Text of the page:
|Disentangling the effects of disability status and gender on the labor supply of Anglo, black, and Latino older workers.
|Year of Publication
|Santiago, AM, Muschkin, CG
|Black or African American, Disabled Persons, Employment, Female, Hispanic or Latino, Humans, Male, Middle Aged, Models, Theoretical, Multivariate Analysis, Sex Factors, United States, White People
Utilizing data from the 1991 Health and Retirement Study Early Release File, this article examines the effects of disability status on labor force participation and earnings of preretirement workers aged 50 to 64. Results from our hierarchical regression models suggest that poor health and the presence of a work disability significantly reduced the labor force participation and earnings of older men and women. These analyses also suggest that economic well-being was constrained by the costs associated with additional "minority statuses." For example, the odds of being employed were reduced by approximately 46% for black men with disabilities. Further, the earnings of black men were 17% lower than the earnings of their nondisabled counterparts.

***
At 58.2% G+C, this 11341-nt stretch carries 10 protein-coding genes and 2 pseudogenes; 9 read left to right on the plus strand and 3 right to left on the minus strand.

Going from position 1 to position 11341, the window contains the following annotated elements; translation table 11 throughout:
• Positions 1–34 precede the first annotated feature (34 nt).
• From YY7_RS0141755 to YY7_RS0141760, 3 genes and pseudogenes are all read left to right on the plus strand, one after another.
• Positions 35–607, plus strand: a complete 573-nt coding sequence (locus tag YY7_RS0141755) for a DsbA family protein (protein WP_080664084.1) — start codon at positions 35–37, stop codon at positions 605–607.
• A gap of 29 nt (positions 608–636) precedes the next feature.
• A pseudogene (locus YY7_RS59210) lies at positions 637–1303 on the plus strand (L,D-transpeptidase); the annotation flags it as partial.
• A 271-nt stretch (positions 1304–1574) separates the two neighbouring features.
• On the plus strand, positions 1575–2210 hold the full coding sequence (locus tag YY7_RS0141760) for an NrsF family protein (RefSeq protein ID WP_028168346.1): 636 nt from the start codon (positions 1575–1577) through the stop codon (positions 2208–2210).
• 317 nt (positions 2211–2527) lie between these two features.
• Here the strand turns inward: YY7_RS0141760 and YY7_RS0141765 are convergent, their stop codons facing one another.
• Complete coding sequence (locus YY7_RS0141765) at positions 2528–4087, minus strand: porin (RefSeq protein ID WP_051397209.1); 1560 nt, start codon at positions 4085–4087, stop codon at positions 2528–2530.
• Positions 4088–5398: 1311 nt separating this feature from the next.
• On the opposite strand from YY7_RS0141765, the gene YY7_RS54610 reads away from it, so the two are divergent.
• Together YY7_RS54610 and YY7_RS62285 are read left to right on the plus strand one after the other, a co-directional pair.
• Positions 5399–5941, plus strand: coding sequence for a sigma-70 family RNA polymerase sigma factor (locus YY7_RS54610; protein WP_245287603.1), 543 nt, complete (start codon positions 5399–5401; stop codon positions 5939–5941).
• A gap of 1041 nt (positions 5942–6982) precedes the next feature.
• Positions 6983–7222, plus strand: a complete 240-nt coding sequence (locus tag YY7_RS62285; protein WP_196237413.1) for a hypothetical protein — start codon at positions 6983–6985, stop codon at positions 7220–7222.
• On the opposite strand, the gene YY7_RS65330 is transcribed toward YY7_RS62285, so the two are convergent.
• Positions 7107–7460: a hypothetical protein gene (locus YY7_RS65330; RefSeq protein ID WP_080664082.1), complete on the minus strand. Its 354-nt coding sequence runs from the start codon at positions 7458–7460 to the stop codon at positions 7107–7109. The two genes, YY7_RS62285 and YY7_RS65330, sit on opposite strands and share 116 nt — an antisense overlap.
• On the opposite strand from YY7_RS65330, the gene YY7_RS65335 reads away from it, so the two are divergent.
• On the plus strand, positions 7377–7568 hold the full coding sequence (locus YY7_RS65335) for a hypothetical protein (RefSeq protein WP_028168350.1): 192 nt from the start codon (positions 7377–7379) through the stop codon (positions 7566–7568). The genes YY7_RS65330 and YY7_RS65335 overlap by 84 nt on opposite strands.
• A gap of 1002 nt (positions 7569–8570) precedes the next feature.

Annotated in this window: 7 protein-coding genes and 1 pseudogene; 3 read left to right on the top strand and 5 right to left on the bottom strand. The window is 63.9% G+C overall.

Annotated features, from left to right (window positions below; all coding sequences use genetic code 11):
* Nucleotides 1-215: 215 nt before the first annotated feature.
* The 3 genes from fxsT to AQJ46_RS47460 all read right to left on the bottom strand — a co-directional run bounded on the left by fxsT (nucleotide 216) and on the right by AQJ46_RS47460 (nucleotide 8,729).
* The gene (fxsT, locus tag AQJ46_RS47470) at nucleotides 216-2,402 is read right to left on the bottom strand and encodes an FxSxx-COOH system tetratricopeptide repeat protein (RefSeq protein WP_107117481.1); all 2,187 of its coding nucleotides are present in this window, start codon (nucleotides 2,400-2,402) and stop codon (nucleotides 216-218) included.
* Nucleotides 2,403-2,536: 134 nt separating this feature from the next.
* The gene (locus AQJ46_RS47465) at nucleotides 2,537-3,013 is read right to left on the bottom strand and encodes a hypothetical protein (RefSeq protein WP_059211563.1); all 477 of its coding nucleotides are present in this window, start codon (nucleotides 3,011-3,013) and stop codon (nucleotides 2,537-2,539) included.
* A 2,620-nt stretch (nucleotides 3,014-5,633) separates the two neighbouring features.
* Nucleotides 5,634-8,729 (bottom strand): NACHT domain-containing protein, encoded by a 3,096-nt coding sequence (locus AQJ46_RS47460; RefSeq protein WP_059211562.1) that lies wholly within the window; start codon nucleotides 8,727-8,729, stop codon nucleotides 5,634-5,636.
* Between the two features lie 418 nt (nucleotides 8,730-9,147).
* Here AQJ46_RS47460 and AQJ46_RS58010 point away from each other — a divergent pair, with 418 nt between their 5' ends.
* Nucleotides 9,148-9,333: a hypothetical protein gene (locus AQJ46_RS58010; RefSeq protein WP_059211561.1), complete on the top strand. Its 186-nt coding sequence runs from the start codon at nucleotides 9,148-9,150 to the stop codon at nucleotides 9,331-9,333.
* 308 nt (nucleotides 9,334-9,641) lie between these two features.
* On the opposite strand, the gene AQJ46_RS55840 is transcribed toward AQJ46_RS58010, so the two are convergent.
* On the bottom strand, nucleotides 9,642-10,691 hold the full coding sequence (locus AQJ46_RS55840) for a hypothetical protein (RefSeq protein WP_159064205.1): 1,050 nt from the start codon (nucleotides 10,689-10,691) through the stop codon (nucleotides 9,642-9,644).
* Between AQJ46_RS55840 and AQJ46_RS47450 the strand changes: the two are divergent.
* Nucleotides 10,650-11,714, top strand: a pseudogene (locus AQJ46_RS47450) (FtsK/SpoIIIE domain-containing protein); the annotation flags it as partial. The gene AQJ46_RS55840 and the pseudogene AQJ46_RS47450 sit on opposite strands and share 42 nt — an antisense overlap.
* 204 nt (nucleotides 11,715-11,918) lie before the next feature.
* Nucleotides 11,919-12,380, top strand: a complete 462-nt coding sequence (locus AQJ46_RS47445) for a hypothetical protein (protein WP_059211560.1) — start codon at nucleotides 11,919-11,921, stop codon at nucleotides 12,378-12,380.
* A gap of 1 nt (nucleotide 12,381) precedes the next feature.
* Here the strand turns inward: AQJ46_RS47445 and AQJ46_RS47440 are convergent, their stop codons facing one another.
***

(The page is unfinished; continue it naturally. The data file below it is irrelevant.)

|User Guide Notes
Blacks/Disabled Persons/Employment/Statistics and Numerical Data/Female/Hispanic-Americans/Middle Age/Models, Theoretical/Multivariate Analysis/Sex Factors/Support, Non U.S. Government/United States/Whites